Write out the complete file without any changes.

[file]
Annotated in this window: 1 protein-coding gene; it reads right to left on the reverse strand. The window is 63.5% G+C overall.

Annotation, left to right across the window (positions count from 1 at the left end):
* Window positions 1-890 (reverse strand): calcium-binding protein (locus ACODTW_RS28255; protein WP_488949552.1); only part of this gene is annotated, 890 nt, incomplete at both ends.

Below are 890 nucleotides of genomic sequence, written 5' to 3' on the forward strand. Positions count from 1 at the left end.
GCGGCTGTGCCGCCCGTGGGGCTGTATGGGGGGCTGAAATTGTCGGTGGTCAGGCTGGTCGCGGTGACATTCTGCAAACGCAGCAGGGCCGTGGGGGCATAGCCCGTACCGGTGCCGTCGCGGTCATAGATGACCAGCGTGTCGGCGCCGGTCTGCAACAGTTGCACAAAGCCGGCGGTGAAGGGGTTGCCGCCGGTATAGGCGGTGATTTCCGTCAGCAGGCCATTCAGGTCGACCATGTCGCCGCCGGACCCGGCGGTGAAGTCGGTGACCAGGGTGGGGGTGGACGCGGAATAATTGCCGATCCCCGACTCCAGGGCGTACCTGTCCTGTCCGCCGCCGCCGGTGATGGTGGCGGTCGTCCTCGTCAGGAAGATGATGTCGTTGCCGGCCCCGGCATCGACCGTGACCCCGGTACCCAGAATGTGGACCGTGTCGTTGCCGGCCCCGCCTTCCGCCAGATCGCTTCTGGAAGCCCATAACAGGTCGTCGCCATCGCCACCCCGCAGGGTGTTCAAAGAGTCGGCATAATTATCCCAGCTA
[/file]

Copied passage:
Annotated in this window: 1 protein-coding gene; it reads right to left on the reverse strand. The window is 63.5% G+C overall.

Annotation, left to right across the window (positions count from 1 at the left end):
* Window positions 1-890 (reverse strand): calcium-binding protein (locus ACODTW_RS28255; protein WP_488949552.1); only part of this gene is annotated, 890 nt, incomplete at both ends.

Below are 890 nucleotides of genomic sequence, written 5' to 3' on the forward strand. Positions count from 1 at the left end.
GCGGCTGTGCCGCCCGTGGGGCTGTATGGGGGGCTGAAATTGTCGGTGGTCAGGCTGGTCGCGGTGACATTCTGCAAACGCAGCAGGGCCGTGGGGGCATAGCCCGTACCGGTGCCGTCGCGGTCATAGATGACCAGCGTGTCGGCGCCGGTCTGCAACAGTTGCACAAAGCCGGCGGTGAAGGGGTTGCCGCCGGTATAGGCGGTGATTTCCGTCAGCAGGCCATTCAGGTCGACCATGTCGCCGCCGGACCCGGCGGTGAAGTCGGTGACCAGGGTGGGGGTGGACGCGGAATAATTGCCGATCCCCGACTCCAGGGCGTACCTGTCCTGTCCGCCGCCGCCGGTGATGGTGGCGGTCGTCCTCGTCAGGAAGATGATGTCGTTGCCGGCCCCGGCATCGACCGTGACCCCGGTACCCAGAATGTGGACCGTGTCGTTGCCGGCCCCGCCTTCCGCCAGATCGCTTCTGGAAGCCCATAACAGGTCGTCGCCATCGCCACCCCGCAGGGTGTTCAAAGAGTCGGCATAATTATCCCAGCTA